Thus, two successive external purges are more effective in cleaning the beds (PSA H). This requires less vacuum to pull off the adsorbed contaminants and regenerate the beds. The first external purge is the membrane permeate which has a higher carbon dioxide content than the nitrogen rejection unit (NRU) waste gas and serves to partially regenerate the beds by pushing the adsorbed contaminants further down the beds. The second NRU waste purge has very little carbon dioxide and can further regenerate the beds.

FIG. 4 is a further embodiment of the invention and is similar in operation to the invention described in FIG. 2. Raw landfill gas is fed through line 1 into a feed blower A and through heat exchanger B into condenser C. Condensate is removed from the condenser C through line 2 and the gas stream exiting the condenser C through line 3 enters feed compressor D. The landfill gas is primarily composed of methane gas but contains a variety of contaminants, including water. The condenser will assist in removing water and non-methane organic compounds (NMOCs).

The landfill gas stream will exit the feed compressor D at a pressure of 80 to 250 psig through line 4 and valve V1 to contact line 9 which enters the first adsorption unit H. The compressed landfill gas stream may also enter line 5 through G (what is this?) before entering heat exchanger E and is directed through line 6 to a condenser F where condensate will be removed by line 8 and the gaseous portion fed through line 7 into G and line 9 into the first adsorption unit H.

The first adsorption unit H comprises a multi-bed, multilayer pressure swing adsorption (PSA) or vacuum swing adsorption (VSA) for the removal of water, non-methane organic compounds such as siloxanes, hydrogen sulfide and bulk carbon dioxide. Some oxygen is also rejected by this step. The first adsorption unit may comprise two or more adsorption beds. These beds are multi-layered and filled with relevant adsorption materials to remove the above-identified contaminants. The adsorption beds may contain silica gel, activated alumina, promoted activated alumina, carbon molecular sieves (CMS) and molecular sieves such as X and Y type zeolite materials.

The first adsorption unit may be fixed or it may be a rotary bed/rotary valve pressure swing adsorption unit.

The waste gas stream from the first adsorption H will exit through line 11 and blower/vacuum pump I to be flared through line 12. This waste gas stream will be rich in non-methane organic compounds, hydrogen sulfide, carbon dioxide and moisture.

Part of the purified landfill gas stream will exit the first adsorption unit through line 10 and be fed through line 3, feed compressor D and line 4 back into line 9 for feeding back into the first adsorption unit H to supplement the original feed of raw landfill gas. The purified landfill gas stream will exit the first adsorption unit H through line 13 and be directed to the guard bed J. The guard bed J will remove trace contaminants in the purified landfill gas stream that may contact a second adsorbent unit and impair the efficiency of the second adsorption unit. The purified landfill gas stream will leave the guard bed J and line 25 through a membrane unit Q. The membrane unit Q will remove oxygen and the rest of the carbon dioxide. A lower amount of carbon dioxide present in the landfill gas stream being purified will mean a greater portion of nitrogen removal in the second adsorption unit K will be for nitrogen rejection. The membrane material is selected from the group consisting of aromatic polyimide hollow fiber membranes, cellulose acetate, polyimides, polyamides, polysulfone, polycarbonates and polyetherimide. The permeate gas which consists of oxygen, carbon dioxide, nitrogen and some methane will exit the membrane unit Q through line 26 and be directed to the first adsorption unit H where this gas mixture will act as a regeneration gas for the regeneration of the adsorbent beds in the first adsorption unit H. The landfill gas stream will exit the membrane unit Q through line 27 where it will enter the second adsorption unit K.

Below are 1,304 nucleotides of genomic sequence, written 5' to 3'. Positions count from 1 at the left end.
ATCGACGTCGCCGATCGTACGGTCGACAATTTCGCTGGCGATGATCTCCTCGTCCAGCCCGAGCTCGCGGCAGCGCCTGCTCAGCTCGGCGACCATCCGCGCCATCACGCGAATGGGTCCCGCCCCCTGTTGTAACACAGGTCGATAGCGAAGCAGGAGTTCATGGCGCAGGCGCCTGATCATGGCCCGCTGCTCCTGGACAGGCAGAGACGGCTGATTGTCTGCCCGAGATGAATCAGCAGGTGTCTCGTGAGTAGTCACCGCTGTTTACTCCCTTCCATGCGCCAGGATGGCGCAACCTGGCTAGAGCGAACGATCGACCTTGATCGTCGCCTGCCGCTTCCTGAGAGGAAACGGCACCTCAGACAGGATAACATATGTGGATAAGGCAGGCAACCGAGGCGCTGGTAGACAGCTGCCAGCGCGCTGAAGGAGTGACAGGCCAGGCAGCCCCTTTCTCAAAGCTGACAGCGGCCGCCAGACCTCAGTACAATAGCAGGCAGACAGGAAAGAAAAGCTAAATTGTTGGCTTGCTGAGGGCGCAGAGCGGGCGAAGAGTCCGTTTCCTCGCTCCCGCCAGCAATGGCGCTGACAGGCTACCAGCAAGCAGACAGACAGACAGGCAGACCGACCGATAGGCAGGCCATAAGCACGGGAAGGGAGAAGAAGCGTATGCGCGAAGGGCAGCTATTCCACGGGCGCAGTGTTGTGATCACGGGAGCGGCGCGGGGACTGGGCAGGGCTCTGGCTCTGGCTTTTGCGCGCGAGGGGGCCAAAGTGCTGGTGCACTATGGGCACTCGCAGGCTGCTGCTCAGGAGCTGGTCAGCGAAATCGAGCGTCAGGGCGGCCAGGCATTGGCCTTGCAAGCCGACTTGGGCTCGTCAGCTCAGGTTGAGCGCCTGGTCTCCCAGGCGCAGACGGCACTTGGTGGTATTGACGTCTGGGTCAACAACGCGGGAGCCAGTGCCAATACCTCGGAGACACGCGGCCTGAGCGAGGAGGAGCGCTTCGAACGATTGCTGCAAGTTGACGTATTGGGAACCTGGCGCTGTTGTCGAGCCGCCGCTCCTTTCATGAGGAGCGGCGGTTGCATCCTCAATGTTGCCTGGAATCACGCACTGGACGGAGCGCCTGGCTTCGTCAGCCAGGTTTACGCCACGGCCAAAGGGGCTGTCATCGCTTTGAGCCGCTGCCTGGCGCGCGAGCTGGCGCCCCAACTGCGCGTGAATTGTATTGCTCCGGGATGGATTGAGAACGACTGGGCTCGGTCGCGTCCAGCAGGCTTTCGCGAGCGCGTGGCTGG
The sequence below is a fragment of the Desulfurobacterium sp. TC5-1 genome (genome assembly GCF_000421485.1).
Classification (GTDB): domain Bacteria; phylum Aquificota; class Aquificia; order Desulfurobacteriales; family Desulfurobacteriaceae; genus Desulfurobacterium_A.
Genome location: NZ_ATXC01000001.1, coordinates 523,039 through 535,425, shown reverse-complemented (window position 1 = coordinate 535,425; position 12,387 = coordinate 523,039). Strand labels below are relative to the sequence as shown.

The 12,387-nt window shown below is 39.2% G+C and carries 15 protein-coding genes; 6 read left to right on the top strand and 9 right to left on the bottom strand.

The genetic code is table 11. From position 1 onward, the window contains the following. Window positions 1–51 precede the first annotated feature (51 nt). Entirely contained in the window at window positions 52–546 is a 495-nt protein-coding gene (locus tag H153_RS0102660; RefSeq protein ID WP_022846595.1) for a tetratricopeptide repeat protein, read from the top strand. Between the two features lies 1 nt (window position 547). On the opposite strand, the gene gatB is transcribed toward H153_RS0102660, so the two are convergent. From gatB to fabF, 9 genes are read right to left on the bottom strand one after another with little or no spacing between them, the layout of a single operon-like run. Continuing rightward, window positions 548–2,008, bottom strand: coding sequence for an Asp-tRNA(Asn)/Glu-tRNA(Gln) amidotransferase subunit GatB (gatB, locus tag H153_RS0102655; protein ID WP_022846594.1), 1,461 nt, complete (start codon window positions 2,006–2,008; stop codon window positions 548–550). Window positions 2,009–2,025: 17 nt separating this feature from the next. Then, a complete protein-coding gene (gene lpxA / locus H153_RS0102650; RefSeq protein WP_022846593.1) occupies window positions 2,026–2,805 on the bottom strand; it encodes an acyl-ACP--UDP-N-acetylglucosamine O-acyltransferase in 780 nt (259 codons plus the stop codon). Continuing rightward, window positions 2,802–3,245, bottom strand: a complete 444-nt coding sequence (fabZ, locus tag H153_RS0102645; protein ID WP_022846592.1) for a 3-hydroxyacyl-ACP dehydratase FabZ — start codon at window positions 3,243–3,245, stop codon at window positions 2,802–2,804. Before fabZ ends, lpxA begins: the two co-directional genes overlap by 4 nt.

The second adsorption unit K is a multi-bed, multilayer vacuum swing adsorption (VSA) system for carbon dioxide polishing and nitrogen removal, as well as some oxygen removal. The VSA system will comprise two or more bed and will contain appropriate adsorbent materials for removing carbon dioxide, nitrogen and to a lesser extend oxygen. These materials are selected from the group consisting of silica gel, activated alumina, pore size controlled aluminosilicate, titanosilicate and carbon molecular sieve materials and Clinoptilolites (purified, ion-exchanged and mixed ion).

The second adsorption unit K may also be a fixed unit or a rotary bed/rotary valve vacuum swing adsorption system.

The purified landfill gas will exit the second adsorption unit through line 18 where it will be liquefied in liquefier M and directed through line 19 for storage and dispensing N. The waste gas stream of carbon dioxide, nitrogen and oxygen from the second adsorption unit K will be fed to a vacuum pump L through line 15 and fed back to the first adsorption unit H through line 16 to act as a purge gas for the regeneration of the pressure swing adsorption/vacuum swing adsorption beds in place in the first adsorption unit H. This is an important differentiator from earlier methane gas stream purification systems as normally a large vacuum pump would be used to help regenerate the beds of the first adsorption unit. The methods of the invention allow for the use of a smaller vacuum pump or none at all which will account for both capital and power consumption savings while maintaining high purified methane recoveries.

A typical cycle would look like this:

A↑
EQ1↑PP↑
D↓P1↓ P2↓
EQ1↓R↓

Some of the purified landfill gas will also exit the second adsorption unit K through line 17 where it is fed through line 3, feed compressor D and line 4 back into line 9 for feeding back into the first adsorption unit H to supplement the original feed of raw landfill gas.